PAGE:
Sep 30, 2001
Adding Agenerase I have asked this question beforem, but have gotten no response. I will try once again. I have been on meds since 1993. I have gone through almost all the meds out there. I am very compliant with taking the meds - on time and under the conditions specified. My viral load as averaged about 20k and my t-cells around 250. A couple of months ago my viral load jumped to 130k and my t-cells dropped to about 140. We did another resistance test and found that I was sessitive to only two drugs(out of all the classes). Those were Kaletra and agenerase.
We applied to get on the Tenofovir trial. I am now taking Tenofovir, kaletra and also ddi. It has been about a month and I already feel better.Less fatigue and hopefulle the neuropathy will improve. The new program also seems much easier on my stomach. I like the easier dosing.
My question is : My Dr wants to also add Agenerase to the mix. He feels that we should make the cocktail as potent as possible, due to my limited options in the future. He is worried that if we do not add it that maybe my good results might be short-lived and that adding the agenerase would prolong the success.
I am not excited to take a bunch more pills. I alos worry about the stress on my liver _ i have had a history of high liver counts. Any ideas for me??? Also, is there a set guildline out there for combining kaletra and agenerase? Are others doing this, and if so what is the dosing.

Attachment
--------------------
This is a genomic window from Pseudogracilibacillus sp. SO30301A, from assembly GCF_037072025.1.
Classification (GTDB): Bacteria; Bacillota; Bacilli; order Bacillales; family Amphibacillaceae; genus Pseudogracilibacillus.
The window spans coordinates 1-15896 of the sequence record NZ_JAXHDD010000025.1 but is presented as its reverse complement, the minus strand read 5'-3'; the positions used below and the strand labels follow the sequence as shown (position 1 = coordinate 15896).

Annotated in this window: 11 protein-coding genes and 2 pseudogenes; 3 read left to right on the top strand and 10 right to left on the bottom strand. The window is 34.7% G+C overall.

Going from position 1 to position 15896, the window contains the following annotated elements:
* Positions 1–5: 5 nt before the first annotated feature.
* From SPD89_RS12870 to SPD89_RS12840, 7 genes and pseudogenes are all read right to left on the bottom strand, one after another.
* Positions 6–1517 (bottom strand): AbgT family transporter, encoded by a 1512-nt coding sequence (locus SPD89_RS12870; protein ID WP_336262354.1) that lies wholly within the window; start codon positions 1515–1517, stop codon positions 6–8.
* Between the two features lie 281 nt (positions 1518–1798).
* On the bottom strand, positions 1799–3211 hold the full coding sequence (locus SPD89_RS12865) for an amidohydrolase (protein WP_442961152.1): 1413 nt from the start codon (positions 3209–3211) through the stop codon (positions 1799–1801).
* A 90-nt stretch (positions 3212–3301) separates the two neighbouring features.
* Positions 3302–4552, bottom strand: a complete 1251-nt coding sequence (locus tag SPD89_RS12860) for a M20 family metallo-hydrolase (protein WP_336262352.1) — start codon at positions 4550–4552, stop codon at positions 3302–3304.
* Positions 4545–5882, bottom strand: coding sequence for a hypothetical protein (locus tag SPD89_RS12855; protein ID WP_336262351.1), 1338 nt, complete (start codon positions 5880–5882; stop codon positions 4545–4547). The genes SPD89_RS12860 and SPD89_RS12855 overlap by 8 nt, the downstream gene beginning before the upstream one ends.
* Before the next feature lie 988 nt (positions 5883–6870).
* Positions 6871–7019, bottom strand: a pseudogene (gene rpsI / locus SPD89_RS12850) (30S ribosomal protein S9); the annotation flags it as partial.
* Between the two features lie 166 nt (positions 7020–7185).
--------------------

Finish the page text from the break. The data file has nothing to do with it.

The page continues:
Response from Dr. Young
Thank you for your question.
Several physicians are using amprenavir with Kaletra as part of combination therapy. The usual dose of amprenavir is 600 mg twice daily with 3 Kaletra pills twice daily. The addition of the 4 Agenerase pills clearly adds to the pill burden, but there is some attractiveness to the idea of using a dual-boosted PI regimen for persons with highly resistant virus.
We have used this combination with some suscesses, and it appears to be reasonably well tolerated. If you are currently tolerating the tenovofir/ddI/Kaletra regimen, and if the thought of the increased pill count doesn't make you nauseated, I would agree with your doctor about the attempt to add amprenavir. At worst, you might not tolerate it, and you could resume the current regimen.
It should be pointed out that there is conflicting information about possible pharmacokinetic interactions between the drugs. Best advise is to keep very close tabs on your viral load and liver functions.
Hope this is helpful. BY
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